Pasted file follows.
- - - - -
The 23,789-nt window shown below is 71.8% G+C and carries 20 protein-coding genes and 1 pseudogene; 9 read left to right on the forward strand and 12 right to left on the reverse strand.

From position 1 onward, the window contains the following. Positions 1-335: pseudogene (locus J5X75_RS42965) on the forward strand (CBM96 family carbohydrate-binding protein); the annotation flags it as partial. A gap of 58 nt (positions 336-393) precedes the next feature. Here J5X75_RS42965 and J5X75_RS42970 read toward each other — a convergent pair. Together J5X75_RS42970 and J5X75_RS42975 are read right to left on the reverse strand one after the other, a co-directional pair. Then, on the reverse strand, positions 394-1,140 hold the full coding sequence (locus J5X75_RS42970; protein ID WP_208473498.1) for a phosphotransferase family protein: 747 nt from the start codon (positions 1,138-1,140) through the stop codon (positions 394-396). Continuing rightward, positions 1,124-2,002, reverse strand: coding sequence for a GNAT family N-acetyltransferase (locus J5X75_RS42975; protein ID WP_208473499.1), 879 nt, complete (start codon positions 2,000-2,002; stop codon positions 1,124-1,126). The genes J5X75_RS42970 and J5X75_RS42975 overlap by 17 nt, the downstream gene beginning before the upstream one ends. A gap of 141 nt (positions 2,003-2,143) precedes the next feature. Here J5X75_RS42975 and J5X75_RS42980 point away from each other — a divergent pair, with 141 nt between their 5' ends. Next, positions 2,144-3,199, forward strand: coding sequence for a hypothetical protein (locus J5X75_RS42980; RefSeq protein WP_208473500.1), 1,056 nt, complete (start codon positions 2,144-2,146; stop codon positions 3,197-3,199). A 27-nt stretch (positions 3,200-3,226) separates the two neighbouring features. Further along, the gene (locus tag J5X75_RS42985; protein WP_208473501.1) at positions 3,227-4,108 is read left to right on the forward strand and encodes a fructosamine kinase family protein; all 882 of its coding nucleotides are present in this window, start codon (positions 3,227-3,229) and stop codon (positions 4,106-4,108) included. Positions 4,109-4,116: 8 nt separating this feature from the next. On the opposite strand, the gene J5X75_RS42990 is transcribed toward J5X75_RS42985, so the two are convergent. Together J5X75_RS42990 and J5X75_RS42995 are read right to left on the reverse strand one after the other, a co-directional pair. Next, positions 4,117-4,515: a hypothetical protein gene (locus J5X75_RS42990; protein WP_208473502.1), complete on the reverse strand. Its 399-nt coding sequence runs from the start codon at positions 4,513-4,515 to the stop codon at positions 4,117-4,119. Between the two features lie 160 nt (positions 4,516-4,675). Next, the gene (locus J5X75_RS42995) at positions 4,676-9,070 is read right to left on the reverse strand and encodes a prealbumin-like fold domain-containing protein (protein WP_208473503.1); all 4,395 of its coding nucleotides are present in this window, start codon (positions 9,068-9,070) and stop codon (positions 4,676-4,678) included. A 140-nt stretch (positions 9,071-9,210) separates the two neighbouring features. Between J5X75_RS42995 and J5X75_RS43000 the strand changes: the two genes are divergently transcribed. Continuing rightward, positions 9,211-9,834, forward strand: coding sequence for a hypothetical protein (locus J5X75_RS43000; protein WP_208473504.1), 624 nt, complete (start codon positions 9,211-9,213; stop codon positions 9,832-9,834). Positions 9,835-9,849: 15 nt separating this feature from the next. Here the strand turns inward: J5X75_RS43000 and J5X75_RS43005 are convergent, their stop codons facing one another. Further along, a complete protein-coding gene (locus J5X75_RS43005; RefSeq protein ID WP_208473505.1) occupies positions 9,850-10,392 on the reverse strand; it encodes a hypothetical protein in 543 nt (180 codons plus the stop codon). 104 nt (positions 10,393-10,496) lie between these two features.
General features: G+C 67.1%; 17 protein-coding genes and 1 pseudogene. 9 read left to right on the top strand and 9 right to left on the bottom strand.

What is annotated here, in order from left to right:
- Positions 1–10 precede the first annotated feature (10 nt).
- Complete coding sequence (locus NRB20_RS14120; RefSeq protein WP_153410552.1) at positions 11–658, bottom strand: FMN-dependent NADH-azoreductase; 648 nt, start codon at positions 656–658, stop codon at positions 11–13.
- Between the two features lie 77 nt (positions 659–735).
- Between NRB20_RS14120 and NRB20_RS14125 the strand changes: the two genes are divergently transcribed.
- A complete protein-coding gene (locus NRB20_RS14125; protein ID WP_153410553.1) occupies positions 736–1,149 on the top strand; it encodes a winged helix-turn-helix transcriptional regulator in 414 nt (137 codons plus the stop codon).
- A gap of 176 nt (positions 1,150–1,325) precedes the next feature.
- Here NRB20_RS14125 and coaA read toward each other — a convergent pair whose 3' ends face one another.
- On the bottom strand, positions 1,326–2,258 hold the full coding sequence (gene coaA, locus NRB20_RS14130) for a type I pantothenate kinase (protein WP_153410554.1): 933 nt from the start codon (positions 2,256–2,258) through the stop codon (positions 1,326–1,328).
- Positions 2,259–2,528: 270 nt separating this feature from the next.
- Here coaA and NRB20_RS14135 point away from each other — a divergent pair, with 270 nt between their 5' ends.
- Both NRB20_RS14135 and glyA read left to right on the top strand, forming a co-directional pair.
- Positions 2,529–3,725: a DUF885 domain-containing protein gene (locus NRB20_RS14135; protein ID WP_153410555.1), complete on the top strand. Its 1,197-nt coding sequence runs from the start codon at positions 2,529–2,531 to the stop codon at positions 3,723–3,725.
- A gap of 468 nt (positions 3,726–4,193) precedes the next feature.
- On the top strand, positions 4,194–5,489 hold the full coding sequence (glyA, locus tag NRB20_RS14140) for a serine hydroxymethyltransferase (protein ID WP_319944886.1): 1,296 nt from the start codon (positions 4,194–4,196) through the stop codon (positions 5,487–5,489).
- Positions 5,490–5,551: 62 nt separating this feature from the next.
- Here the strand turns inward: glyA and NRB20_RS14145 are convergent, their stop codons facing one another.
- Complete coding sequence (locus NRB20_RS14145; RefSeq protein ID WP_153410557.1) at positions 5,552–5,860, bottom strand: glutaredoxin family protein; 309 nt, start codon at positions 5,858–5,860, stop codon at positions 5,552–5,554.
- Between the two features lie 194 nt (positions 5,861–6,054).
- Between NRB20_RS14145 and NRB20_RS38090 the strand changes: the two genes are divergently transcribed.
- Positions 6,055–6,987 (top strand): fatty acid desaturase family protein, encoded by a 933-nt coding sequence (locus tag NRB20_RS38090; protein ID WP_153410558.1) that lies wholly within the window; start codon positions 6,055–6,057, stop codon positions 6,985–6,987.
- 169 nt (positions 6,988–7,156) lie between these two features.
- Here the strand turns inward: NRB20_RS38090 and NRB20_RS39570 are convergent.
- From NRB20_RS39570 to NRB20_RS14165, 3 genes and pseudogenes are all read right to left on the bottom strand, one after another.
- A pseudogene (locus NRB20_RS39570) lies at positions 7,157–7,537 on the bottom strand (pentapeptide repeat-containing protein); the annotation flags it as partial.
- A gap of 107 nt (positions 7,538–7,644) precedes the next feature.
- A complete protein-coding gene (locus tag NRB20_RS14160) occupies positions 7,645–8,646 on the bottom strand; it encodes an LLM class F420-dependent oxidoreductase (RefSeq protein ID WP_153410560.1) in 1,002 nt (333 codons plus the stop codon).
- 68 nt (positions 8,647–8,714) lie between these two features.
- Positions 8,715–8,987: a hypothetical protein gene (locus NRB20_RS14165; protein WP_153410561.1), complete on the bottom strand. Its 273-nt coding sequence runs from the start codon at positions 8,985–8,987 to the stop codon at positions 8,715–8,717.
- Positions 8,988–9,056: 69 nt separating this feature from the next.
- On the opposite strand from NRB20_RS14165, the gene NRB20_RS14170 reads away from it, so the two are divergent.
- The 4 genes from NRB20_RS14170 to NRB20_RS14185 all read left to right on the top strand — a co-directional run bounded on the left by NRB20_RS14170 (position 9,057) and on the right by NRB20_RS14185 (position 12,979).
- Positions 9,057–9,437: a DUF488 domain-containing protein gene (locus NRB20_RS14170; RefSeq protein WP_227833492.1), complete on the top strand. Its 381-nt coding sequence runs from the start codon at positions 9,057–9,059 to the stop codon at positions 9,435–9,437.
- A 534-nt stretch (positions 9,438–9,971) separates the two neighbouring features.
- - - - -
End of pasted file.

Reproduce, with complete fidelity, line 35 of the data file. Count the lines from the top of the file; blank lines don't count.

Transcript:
- The 4 genes from NRB20_RS14170 to NRB20_RS14185 all read left to right on the top strand — a co-directional run bounded on the left by NRB20_RS14170 (position 9,057) and on the right by NRB20_RS14185 (position 12,979).